This Week's Reader Mail Is In

Posted Fri May 12, 2006 at 01:40 PM PDT by
Old-Fashioned Letter Mailbox Join us for the latest issue of High Def Digest's Reader Mailbag, where we answer all your questions on HD-DVD and Blu-Ray, industry trends and our site's news and reviews.

Got questions of your own? Send them our way, and we'll try to answer them on the site in future issues of our Reader Mailbag.

How Old is That HD Transfer in the Window?

"Thanks for your early review of 'Full Metal Jacket.' But as a Stanley Kubrick fan looking forward to more high-def releases of his movies from Warner, I was a bit surprised to read that you guys said the new disc utilizes 'the same master' as the previous standard DVD release of 'Jacket.' What gives?" -- Brandon

Dear Brandon: Very good question, and you're not alone -- we've gotten more email about our 'Full Metal Jacket' review than any other so far in the (albeit short) history of High Def Digest.

The information about the masters used for the HD-DVD release came from an interview our reviewer Peter had conducted three years ago with the DVD producer of all of the Warner Kubrick titles. All were remastered back in 2002 for a new standard DVD collection the studio was marketing of all of the director's films. Though the late Kubrick's wishes were to present all of his films (except '2001: A Space Odyssey,' which was shot at 2.35:1) in 4:3 "open matte" on home video, high-def masters in widescreen were also created, including 'Eyes Wide Shut,' 'Clockwork Orange,' 'Full Metal Jacket,' 'Barry Lyndon' and 'The Shining.' All were matted to an aspect ratio of 1.78:1 (except 'Orange,' which was pillarboxed at 1.66:1). Many of these HD versions have already been seen over the past three years on many HD cable networks, and will be utilized again for their upcoming HD-DVD and Blu-Ray releases.

However, Warner's approach with the Kubrick titles is not an isolated one. The studios have already been minting high-def masters of their libraries for many years. Some, such as Sony, even began archiving in HD since the mid-'90s. So many of these "new" HD-DVD and Blu-Ray releases will indeed utilize masters created many years ago. As all of us early adopters know only too well, when it comes to new home video formats, indeed everything old is new again.

Dolby Digital-Plus versus DTS?

"I was curious about your 'Assault on Precinct 13' review. The cover of the disc lists as an audio option a DTS soundtrack. I was really hoping for a comparison between the DTS and Dolby Digital Plus soundtracks. I know the DTS isn't one of the new HD DTS formats, but Dolby + is supposed to be very comparable to DTS, and I was wondering how they compared in practice." -- Chad R.

Dear Chad: Thanks for the suggestion, and we have added a DTS versus Dolby Digital-Plus comparison to our 'Assault on Precinct 13' review.

As 'Assault' is but the first HD-DVD title to feature an optional DTS track, it is too soon to make any sweeping comparisons between the audio format and Dolby Digital-Plus. However, the results we found in our review seem to align with those the general tech press have also found so far in head-to-head comparison between DD+ and DTS. Given that Dolby Digital-Plus can support bit rates up to 6 Mbps (3 Mbps on HD-DVD and 1.7 Mbps on Blu-Ray, according to the official Dolby website), it is technically superior to DTS's max 1.5 Mbps. Certainly, there are many other factors that determine the overall quality of a soundtrack than just raw numbers, but Dolby Digital-Plus certainly closes the spec gap that had previously left DTS superior to standard Dolby Digital 5.1.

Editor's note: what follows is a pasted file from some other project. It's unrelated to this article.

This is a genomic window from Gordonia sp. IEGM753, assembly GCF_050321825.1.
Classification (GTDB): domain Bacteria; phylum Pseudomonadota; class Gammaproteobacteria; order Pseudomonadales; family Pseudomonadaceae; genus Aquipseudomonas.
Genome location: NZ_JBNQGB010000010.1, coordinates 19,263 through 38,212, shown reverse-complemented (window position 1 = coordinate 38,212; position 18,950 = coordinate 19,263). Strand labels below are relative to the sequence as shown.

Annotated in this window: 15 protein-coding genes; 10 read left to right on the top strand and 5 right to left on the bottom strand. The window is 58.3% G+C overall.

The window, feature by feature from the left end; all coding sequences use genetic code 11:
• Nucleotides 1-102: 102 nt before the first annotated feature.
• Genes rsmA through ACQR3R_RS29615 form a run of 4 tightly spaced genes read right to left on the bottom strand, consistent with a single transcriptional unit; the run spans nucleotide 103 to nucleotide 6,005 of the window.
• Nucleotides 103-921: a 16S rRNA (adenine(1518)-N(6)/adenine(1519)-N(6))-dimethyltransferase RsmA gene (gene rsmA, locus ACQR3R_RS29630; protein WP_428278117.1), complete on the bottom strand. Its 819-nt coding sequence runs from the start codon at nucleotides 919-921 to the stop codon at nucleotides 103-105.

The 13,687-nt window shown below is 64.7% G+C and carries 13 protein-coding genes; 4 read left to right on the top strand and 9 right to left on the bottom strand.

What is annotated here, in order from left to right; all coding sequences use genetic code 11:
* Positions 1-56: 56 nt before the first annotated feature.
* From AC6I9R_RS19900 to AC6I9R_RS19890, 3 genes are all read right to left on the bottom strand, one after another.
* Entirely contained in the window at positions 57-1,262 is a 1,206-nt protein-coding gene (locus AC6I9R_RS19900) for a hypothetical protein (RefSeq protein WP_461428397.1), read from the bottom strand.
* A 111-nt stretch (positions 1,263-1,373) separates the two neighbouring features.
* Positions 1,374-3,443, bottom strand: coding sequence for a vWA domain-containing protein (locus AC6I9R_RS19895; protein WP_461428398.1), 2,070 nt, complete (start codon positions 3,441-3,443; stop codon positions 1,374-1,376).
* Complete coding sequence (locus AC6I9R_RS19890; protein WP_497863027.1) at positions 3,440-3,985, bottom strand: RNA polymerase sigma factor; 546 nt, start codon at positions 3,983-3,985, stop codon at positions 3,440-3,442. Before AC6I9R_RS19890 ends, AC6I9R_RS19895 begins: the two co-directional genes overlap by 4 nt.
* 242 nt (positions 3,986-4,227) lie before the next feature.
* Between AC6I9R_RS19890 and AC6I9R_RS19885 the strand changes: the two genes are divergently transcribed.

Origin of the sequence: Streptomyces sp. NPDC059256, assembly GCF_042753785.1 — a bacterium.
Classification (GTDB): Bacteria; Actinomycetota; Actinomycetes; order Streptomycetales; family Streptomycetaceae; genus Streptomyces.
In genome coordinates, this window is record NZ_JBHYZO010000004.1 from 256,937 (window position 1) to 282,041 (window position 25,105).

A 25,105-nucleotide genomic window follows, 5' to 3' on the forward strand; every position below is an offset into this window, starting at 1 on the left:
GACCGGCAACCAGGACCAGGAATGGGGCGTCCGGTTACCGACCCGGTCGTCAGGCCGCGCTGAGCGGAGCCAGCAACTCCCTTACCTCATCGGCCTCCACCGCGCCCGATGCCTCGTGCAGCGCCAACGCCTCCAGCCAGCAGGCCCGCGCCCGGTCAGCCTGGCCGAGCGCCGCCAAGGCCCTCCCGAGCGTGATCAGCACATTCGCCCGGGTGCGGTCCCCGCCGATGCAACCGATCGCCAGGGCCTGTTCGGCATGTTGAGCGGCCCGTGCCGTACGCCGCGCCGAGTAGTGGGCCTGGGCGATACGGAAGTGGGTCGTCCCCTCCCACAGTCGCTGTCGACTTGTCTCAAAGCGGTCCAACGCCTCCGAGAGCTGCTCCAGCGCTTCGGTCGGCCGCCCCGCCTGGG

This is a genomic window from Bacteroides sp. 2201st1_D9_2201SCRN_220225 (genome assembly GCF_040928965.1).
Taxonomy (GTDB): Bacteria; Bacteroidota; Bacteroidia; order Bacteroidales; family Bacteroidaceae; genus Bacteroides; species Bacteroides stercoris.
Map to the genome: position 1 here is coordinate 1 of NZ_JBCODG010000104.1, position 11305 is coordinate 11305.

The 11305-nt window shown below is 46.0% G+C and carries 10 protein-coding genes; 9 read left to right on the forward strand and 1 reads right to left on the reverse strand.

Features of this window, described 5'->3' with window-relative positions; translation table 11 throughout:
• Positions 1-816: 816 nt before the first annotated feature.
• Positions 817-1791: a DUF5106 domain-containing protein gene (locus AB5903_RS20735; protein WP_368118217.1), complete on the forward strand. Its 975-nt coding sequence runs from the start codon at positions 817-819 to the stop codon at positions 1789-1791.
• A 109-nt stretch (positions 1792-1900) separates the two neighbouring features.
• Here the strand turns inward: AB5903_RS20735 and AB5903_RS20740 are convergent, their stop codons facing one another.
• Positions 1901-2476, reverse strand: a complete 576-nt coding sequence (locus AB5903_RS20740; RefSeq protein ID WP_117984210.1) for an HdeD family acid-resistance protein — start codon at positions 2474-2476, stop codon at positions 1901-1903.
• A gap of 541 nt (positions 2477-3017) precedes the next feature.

However, we feel the whole Dolby Digital versus DTS argument won't really begin anew until the next-gen versions of both audio formats begin to appear with any real frequency on HD-DVD and Blu-Ray discs. Warner has already released two HD-DVD titles, 'Training Day' and 'Phantom of the Opera,' that contain Dolby TrueHD soundtracks (which promise up to 7.1 channels of multichannel audio comparable in quality to the studio masters), though no high-def DVD titles have yet been announced with an DTS-HD audio option. But it is only a matter of time, and once more disc titles and A/V receives capable of playing the next-gen audio formats hit the market, then the real race for the crown of "Best HD Audio Format" will get underway.

Reviews of EVERY title?

"I stumbled onto your website via some random link in some random forum and I am glad I did. So far, you are the only website that I have found that has EVERY HD-DVD titled reviewed. Your release list is easiest to read (and find), and you seem very open to Toshiba's HD-DVD format. I purchased the HD-A1 on the launch, and have been buying 1 HD-DVD each week to help support the format. Your reviews help me decide which discs really show off what hi-def movies are all about. Who would have thought 'Goodfellas' could look so good? Thanks again." -- Kris

Dear Kris: Thanks for allowing us to end our week with such a nice praise, however self-serving we are being in printing it!

Indeed, our goal is to review every HD-DVD and Blu-Ray title that gets released. Certainly, over the coming months, the studios' release schedules for both high-def formats will be appreciable if not quite the opening of the floodgates, which makes our job a bit more manageable. But even as more and more studios come aboard the high-def DVD bandwagon in the coming weeks and months, we will definitely be doing our darndest to cover every title out there. So thanks again for the boost of confidence, and stay tuned for all the reviews we can throw at you!
Tags: Reader Mail (all tags)